Refugees, asylum-seekers and displacement have in recent years become a hot topic in the political and public debate. Nevertheless, the topic is surrounded by myths and, too often, misinformation and lack of facts.
Those myths and misinformation have been used by populist political movements in several countries to promote xenophobia.
The United Nations Refugee Agency (UNHCR) in Northern Europe has published a brochure that lists 10 important facts on refugees, for a fact-based discussion. Data and figures are from UNHCR reports on migration, asylum and current global trends.
One.- 37,000 people were displaced every day in 2018
Global displacement is at a record high with conflicts becoming more violent and protracted, and root causes more complex. At the end of 2018, around 70,8 million people were forcibly displaced as a result of persecution, conflict, violence, and human rights violations. This amount is double compared to 20 years ago.
Two.- 80% of refugees live in places bordering their homes
80% of refugees are hosted by countries neighbouring their countries of origin. This includes some of the world's poorest countries, which host one third of all refugees by doing a great effort. Only 16% of the world's refugees are hosted in the rich and developed parts of the world.
Three.- 4 million Venezuelans left the country since 2015
Violence, threats, human rights violations as well as lack of food, medicine and basic services have led to the largest displacement crisis in recent Latin American history. More than 4 million Venezuelans have left their country since 2015. Although the majority need international protection, only around half a million of Venezuelans who have left the country have taken the step to formally apply for asylum.
Four.- Millions are displaced within their own countries
While 25.9 million refugees have fled their countries, there are 41.3 million internally displaced persons who have fled within their own countries. Even if they have not crossed the border, their protection and humanitarian needs are often similar to those of refugees. The countries with the largest population of internally displaced are Colombia, Syria and the Democratic Republic of Congo.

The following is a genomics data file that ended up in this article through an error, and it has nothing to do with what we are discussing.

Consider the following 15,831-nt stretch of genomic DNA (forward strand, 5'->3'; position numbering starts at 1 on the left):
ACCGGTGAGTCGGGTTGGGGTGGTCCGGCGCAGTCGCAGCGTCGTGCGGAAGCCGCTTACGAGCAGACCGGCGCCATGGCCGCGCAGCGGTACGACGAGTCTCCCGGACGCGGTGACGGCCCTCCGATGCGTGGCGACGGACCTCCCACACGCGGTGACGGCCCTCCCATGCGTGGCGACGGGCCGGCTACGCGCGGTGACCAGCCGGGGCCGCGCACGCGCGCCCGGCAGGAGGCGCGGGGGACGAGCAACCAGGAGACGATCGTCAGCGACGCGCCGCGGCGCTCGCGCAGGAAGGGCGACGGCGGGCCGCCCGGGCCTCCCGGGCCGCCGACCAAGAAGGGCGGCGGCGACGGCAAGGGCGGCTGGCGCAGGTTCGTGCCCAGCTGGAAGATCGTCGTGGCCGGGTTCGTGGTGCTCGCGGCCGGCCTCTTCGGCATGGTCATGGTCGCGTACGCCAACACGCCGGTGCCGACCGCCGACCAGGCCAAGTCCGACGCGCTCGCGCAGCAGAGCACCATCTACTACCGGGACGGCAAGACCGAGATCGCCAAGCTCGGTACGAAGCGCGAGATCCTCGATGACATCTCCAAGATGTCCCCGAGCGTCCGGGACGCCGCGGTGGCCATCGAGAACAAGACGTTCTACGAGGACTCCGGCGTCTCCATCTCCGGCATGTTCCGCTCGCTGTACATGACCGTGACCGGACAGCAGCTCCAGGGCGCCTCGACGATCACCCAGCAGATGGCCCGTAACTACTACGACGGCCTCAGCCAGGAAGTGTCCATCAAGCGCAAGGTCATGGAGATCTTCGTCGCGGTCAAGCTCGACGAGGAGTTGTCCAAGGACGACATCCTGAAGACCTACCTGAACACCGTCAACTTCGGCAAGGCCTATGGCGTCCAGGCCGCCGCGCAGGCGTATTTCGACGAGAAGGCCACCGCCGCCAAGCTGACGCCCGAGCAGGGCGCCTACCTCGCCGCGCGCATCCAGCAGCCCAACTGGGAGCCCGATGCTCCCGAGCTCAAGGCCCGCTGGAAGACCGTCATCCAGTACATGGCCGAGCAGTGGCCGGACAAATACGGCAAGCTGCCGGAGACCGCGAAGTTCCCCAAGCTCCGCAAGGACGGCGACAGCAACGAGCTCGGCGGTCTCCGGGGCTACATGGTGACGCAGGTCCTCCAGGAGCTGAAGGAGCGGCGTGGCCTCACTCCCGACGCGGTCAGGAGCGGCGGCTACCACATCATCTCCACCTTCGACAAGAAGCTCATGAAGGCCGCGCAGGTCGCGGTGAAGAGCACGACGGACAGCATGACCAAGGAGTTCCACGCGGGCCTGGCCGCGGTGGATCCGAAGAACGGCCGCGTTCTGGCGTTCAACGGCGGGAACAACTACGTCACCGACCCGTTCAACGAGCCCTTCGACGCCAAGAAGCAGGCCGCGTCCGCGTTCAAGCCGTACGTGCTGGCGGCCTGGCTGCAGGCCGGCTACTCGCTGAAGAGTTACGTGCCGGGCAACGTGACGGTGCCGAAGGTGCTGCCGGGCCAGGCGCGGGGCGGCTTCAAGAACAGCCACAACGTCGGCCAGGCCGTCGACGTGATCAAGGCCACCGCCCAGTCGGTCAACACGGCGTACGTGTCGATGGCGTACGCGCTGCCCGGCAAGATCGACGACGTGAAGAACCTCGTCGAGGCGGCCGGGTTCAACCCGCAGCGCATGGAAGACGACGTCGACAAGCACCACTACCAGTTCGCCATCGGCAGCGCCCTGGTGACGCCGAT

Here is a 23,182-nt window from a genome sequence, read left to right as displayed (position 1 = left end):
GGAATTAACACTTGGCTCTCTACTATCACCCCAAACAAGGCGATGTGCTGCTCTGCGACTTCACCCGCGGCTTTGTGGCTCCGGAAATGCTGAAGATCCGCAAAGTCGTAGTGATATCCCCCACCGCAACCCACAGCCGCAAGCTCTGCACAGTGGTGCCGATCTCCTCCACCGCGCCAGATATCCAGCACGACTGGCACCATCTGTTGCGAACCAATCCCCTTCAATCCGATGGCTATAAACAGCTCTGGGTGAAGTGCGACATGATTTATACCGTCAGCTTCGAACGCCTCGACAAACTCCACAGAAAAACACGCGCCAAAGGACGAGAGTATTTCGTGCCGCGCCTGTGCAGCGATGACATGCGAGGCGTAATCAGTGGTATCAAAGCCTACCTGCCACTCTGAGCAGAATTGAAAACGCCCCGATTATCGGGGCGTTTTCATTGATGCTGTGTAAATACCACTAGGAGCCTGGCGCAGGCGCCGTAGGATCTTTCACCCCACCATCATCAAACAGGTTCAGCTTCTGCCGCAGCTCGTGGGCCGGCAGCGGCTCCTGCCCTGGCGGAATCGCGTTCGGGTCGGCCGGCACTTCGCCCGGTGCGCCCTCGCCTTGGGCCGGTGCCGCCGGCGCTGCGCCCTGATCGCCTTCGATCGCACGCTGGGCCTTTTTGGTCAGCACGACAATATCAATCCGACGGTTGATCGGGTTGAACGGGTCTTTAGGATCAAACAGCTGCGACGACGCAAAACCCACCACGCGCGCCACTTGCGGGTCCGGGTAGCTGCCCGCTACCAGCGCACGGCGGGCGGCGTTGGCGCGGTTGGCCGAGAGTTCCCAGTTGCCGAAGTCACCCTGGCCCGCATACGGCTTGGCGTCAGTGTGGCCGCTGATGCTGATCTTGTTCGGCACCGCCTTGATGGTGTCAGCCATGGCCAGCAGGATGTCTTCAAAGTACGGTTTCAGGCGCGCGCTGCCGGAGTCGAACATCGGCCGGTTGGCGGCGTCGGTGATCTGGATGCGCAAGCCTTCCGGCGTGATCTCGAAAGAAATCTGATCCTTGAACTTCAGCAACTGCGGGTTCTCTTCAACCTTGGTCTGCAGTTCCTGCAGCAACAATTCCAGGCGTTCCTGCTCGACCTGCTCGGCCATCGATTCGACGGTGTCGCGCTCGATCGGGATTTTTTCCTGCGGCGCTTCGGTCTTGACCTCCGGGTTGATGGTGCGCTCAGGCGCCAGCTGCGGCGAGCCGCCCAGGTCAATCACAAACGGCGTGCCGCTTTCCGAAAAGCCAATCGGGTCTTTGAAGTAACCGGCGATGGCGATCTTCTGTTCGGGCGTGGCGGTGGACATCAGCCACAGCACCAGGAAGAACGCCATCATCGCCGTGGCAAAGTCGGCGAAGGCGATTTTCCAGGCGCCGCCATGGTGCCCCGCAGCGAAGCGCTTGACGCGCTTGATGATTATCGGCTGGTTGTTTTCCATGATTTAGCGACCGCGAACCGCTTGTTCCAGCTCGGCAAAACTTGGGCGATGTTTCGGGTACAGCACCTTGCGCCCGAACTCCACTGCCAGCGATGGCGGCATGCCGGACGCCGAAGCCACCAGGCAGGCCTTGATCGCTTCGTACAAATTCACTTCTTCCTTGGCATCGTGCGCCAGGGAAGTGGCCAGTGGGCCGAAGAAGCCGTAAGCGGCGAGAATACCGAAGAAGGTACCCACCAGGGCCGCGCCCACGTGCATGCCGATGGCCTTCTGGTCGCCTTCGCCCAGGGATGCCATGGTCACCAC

Five.- Arrivals to Europe dropped significantly
The number of refugees and migrants crossing the Mediterranean and arriving in Europe has decreased substantially. In 2018, a total of 141,472 people arrived in Europe, compared to 1,032,408 people in 2015. Despite the 86% decrease in arrivals, the death rate on the Mediterranean has tragically gone up. Last year, on average 6 people lost their lives every day in their attempts to reach Europe, as explained in the UNHCR report 'Desperate Journeys 2018'.
Six.- Two-thirds of all refugees come from five countries
Altogether, more than two-thirds of all refugees worldwide come from just five countries, with Syrian refugees accounting for almost one-third of the world's refugee population. They are followed by people from Afghanistan, South Sudan, Myanmar and Somalia. In Somalia, the violent conflict forcing people to flee their homes has lasted for almost 30 years.
Seven.- More than 90% of global resettlement needs are unmet
As the number of vulnerable refugees, whom UNHCR estimates cannot receive adequate protection in their current host country, is growing, the need for places for resettlement is urgent. In 2019, UNHCR estimates that 1.4 million refugees are in need of resettlement. However, only 92,400 resettlement places were provided by 25 states in 2018.
Eight.- Half of the world refugees are children
Half of the refugee population worldwide are children and youth below the age of 18, more than 110,000 are separated from their families. In 2018, a total of 27,600 unaccompanied and separated children sought asylum in countries around the world. Forced displacement has severe consequences for children's education opportunities, and currently 4 million refugee children are out of school.
Nine.- Most refugees live in urban areas, not camps
More than 60% of the world's refugees live in towns and cities, where they often have a better chance to earn a living, go to school and build a new life. However, while camps are only intended as temporary solutions in emergencies, many refugees still end up spending decades in temporary shelters around the world due to the lack of alternative solutions.
Ten.- It is never a crime to seek asylum
The right to seek asylum in another country for those who have lost the protection of their own country, is enshrined in Article 14 of the Universal Declaration of Human Rights. The Refugee Convention is the first treaty which turned the ideals of the Declaration into legally binding obligations. It is therefore not a crime to seek asylum, even if the person has entered the country irregularly, the UNHCR remarks.